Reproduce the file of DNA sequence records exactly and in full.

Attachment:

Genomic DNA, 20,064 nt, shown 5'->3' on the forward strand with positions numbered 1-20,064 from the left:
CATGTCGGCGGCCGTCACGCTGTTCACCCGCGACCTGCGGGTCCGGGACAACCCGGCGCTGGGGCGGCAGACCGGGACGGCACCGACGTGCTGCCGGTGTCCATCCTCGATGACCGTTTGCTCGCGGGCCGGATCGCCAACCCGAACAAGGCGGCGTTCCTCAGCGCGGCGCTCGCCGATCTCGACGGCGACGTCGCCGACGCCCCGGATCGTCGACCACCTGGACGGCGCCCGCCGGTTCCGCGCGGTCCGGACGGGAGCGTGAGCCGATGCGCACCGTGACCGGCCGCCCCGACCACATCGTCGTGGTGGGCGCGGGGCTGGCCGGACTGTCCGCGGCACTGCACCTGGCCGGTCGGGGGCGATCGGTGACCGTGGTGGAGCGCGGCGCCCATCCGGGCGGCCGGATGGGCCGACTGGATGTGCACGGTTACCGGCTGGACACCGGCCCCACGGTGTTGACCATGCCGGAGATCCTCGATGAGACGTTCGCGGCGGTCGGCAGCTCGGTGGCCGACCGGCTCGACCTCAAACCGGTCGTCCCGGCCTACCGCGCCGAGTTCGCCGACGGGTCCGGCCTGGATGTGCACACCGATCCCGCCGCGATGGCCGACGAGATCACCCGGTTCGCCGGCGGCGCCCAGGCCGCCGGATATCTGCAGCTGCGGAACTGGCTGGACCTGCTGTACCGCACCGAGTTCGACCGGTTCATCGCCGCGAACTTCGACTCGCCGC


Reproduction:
Genomic DNA, 20,064 nt, shown 5'->3' on the forward strand with positions numbered 1-20,064 from the left:
CATGTCGGCGGCCGTCACGCTGTTCACCCGCGACCTGCGGGTCCGGGACAACCCGGCGCTGGGGCGGCAGACCGGGACGGCACCGACGTGCTGCCGGTGTCCATCCTCGATGACCGTTTGCTCGCGGGCCGGATCGCCAACCCGAACAAGGCGGCGTTCCTCAGCGCGGCGCTCGCCGATCTCGACGGCGACGTCGCCGACGCCCCGGATCGTCGACCACCTGGACGGCGCCCGCCGGTTCCGCGCGGTCCGGACGGGAGCGTGAGCCGATGCGCACCGTGACCGGCCGCCCCGACCACATCGTCGTGGTGGGCGCGGGGCTGGCCGGACTGTCCGCGGCACTGCACCTGGCCGGTCGGGGGCGATCGGTGACCGTGGTGGAGCGCGGCGCCCATCCGGGCGGCCGGATGGGCCGACTGGATGTGCACGGTTACCGGCTGGACACCGGCCCCACGGTGTTGACCATGCCGGAGATCCTCGATGAGACGTTCGCGGCGGTCGGCAGCTCGGTGGCCGACCGGCTCGACCTCAAACCGGTCGTCCCGGCCTACCGCGCCGAGTTCGCCGACGGGTCCGGCCTGGATGTGCACACCGATCCCGCCGCGATGGCCGACGAGATCACCCGGTTCGCCGGCGGCGCCCAGGCCGCCGGATATCTGCAGCTGCGGAACTGGCTGGACCTGCTGTACCGCACCGAGTTCGACCGGTTCATCGCCGCGAACTTCGACTCGCCGC